Topological Defects at the Graphene/h-BN interface Abnormally Enhance Its Thermal Conductance
XJ Liu and G Zhang and YW Zhang, NANO LETTERS, 16, 4954-4959 (2016).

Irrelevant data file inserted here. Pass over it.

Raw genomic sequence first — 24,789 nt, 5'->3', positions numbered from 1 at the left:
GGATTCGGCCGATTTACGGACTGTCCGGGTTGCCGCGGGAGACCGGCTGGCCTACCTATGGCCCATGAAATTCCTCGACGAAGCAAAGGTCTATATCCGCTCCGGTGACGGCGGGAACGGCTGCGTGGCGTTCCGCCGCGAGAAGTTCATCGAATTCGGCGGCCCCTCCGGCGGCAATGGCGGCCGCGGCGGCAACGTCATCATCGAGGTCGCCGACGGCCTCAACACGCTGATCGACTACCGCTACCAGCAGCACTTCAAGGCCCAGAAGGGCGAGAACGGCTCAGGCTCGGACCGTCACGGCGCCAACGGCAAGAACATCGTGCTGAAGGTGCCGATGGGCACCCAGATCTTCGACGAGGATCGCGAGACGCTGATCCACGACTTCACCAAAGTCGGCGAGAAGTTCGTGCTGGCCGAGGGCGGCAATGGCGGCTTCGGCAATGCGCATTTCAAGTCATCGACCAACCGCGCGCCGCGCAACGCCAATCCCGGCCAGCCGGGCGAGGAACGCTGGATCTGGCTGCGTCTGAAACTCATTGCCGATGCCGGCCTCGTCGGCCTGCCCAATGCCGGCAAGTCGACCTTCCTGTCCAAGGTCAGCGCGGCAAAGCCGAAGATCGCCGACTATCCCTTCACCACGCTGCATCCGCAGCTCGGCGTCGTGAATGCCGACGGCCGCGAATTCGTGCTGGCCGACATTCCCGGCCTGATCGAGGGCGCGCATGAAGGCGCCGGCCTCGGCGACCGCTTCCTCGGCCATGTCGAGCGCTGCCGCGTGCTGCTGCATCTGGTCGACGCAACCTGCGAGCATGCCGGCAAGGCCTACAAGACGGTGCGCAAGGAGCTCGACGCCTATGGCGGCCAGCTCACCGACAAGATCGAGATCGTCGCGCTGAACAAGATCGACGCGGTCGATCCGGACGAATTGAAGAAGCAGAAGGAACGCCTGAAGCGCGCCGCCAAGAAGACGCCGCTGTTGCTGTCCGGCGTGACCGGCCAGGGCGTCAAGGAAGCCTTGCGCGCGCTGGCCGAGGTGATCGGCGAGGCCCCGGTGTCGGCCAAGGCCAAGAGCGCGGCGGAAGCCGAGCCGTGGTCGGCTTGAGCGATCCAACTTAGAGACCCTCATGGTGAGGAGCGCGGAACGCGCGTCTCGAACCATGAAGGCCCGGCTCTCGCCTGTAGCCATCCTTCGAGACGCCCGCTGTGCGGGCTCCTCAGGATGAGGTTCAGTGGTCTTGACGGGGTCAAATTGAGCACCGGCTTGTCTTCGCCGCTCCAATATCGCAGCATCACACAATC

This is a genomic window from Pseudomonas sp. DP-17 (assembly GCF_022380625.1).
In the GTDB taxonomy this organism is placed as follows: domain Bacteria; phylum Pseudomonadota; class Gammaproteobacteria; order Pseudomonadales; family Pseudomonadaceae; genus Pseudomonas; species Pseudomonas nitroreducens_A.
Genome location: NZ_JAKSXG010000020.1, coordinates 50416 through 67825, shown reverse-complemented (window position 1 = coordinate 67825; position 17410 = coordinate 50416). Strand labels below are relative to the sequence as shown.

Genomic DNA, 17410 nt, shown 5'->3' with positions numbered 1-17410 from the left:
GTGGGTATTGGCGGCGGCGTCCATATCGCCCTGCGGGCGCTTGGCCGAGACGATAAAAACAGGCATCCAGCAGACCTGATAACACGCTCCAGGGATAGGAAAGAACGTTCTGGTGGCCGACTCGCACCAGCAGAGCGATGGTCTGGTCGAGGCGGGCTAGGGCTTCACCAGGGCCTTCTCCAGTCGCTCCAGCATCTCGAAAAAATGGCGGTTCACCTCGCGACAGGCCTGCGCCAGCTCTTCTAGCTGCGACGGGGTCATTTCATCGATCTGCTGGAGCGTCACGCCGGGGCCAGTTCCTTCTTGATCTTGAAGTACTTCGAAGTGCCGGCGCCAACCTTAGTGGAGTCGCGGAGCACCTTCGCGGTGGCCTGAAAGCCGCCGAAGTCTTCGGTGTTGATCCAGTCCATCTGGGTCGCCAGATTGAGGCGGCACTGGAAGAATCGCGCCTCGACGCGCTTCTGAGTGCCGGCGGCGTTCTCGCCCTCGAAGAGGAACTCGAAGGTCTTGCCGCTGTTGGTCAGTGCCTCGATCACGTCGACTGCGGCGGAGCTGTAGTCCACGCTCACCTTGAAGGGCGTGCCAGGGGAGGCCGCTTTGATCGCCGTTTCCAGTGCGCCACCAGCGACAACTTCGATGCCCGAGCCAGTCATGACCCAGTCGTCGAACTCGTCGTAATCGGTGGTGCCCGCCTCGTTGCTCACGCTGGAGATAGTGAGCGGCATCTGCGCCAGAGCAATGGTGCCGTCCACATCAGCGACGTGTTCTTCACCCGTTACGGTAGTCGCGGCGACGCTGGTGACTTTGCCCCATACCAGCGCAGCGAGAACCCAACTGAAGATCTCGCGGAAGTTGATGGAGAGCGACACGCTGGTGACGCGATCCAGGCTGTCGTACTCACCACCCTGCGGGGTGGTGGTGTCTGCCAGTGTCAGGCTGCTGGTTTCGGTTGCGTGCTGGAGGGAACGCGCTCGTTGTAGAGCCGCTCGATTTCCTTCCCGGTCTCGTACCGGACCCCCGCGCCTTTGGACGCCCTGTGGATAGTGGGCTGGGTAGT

Low thermal conductance across interface is often the limiting factor in managing heat in many advanced device applications. The most commonly used approach to enhance the thermal conductance is to reduce/eliminate the interfacial structural defects. Using a graphene/h-BN (Gr/h-BN) interface, we show surprisingly that topological defects are able to enhance the thermal conductance across the interface. It is found that the phonon 2 transmission across the Gr/h-BN interface with 5 vertical bar 7 defects is higher than that of the pristine interface, which is in strong contrast to the common notion that interface defects promote phonon scattering. By analyzing the strain distribution and phonon vibrational spectra, we find that this abnormal enhancement in interfacial thermal conductance originates from the localization of the stress fields arising from misfit dislocations and their out-of-plane deformations at the interface. In the presence of the defects, the overall mismatch strain is reduced. In addition, the out-of-plane deformations screen the long-ranged dislocation strain fields, resulting in the stress fields to be localized only at the cores of the defects. This abnormal mechanism provides a new dimension to enhance the interfacial thermal conductance in two-dimensional heterostructures.
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